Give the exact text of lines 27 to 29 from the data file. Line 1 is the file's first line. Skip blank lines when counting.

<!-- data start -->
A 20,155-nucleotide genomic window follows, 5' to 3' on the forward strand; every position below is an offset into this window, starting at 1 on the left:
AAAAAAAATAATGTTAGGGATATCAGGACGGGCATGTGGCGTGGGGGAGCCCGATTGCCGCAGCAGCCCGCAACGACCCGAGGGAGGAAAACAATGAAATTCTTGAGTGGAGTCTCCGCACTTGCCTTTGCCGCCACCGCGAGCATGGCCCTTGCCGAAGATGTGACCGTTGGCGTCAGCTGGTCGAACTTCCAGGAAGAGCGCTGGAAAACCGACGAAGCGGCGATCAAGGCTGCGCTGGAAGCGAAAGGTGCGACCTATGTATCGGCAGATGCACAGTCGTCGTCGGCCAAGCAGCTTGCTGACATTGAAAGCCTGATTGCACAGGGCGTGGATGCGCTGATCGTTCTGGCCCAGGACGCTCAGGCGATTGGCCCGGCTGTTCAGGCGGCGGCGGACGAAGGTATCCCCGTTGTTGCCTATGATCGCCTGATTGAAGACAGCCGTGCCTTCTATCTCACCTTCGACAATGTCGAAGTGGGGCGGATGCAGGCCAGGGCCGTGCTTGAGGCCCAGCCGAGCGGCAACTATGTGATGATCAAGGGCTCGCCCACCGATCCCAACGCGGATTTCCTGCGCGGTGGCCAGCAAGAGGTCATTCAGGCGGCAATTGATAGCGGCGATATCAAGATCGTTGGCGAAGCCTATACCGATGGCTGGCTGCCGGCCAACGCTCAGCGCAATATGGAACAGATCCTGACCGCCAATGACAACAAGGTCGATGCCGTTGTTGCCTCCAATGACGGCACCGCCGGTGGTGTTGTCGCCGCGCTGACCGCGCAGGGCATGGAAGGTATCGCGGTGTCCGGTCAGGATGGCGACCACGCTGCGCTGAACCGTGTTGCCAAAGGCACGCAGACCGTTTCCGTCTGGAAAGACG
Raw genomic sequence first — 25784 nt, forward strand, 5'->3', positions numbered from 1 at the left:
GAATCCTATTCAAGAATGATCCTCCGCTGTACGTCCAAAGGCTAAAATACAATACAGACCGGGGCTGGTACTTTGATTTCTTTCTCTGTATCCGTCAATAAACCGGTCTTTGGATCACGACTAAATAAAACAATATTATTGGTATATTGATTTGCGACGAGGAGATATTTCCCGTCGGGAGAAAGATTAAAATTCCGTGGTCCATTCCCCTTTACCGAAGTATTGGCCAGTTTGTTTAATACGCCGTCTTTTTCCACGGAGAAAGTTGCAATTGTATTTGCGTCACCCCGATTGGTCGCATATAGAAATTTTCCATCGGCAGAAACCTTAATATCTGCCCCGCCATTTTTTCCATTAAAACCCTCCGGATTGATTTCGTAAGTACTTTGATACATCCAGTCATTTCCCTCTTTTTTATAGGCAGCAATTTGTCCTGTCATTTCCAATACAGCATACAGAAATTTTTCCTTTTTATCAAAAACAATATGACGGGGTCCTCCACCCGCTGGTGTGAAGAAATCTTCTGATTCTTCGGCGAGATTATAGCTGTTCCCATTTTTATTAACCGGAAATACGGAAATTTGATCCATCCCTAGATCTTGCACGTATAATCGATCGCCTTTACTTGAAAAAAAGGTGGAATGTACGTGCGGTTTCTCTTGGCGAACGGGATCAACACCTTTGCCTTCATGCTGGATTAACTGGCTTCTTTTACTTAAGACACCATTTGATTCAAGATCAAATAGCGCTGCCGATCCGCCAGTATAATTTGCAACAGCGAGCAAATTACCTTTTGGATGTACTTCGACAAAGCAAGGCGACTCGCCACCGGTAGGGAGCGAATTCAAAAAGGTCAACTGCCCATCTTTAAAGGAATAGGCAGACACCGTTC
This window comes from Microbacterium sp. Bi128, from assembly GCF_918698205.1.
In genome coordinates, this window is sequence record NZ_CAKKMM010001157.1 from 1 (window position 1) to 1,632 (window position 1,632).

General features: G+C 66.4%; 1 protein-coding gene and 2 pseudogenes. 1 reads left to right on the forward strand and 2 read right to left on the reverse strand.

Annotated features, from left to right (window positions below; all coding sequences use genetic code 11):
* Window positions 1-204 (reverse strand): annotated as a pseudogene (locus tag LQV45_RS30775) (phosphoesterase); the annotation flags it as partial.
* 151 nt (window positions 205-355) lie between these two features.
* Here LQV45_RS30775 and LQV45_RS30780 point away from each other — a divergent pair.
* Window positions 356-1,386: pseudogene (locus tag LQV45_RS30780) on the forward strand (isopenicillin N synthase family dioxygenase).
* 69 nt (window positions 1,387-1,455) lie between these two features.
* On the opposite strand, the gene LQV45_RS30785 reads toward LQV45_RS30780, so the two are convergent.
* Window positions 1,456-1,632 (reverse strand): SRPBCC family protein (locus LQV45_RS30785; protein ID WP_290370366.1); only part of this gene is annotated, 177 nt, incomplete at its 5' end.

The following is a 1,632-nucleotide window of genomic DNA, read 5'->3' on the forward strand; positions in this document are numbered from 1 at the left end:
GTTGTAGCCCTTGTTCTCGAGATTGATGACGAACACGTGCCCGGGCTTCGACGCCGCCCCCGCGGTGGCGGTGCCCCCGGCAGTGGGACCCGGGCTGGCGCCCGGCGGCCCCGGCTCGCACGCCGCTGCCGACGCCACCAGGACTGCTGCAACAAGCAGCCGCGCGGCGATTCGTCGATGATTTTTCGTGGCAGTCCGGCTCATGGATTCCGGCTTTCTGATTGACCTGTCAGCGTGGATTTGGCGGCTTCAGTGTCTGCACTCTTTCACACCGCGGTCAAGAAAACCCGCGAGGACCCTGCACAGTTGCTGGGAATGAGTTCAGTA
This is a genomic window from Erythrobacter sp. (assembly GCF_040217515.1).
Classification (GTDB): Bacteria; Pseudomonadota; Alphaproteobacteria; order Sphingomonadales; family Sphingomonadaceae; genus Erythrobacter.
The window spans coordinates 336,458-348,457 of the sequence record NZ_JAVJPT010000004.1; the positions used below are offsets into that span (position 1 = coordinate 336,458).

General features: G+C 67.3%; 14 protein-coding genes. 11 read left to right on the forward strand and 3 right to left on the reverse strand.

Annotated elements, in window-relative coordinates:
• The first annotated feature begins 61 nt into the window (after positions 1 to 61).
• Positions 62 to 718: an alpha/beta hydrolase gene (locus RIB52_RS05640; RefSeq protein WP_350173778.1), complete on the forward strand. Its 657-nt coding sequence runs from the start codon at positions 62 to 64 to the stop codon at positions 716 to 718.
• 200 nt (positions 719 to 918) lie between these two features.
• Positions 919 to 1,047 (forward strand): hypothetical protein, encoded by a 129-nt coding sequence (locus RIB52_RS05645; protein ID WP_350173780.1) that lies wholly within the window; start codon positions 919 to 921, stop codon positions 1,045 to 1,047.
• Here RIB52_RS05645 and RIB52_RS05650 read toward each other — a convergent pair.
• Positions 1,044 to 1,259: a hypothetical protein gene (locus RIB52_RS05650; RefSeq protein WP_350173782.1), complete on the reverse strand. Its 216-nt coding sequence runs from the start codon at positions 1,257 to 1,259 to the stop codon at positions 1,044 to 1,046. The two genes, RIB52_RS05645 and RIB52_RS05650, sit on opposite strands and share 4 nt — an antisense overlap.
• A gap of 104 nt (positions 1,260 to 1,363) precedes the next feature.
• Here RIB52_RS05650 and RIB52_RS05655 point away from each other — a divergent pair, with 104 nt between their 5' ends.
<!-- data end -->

• Here RIB52_RS05645 and RIB52_RS05650 read toward each other — a convergent pair.
• Positions 1,044 to 1,259: a hypothetical protein gene (locus RIB52_RS05650; RefSeq protein WP_350173782.1), complete on the reverse strand. Its 216-nt coding sequence runs from the start codon at positions 1,257 to 1,259 to the stop codon at positions 1,044 to 1,046. The two genes, RIB52_RS05645 and RIB52_RS05650, sit on opposite strands and share 4 nt — an antisense overlap.
• A gap of 104 nt (positions 1,260 to 1,363) precedes the next feature.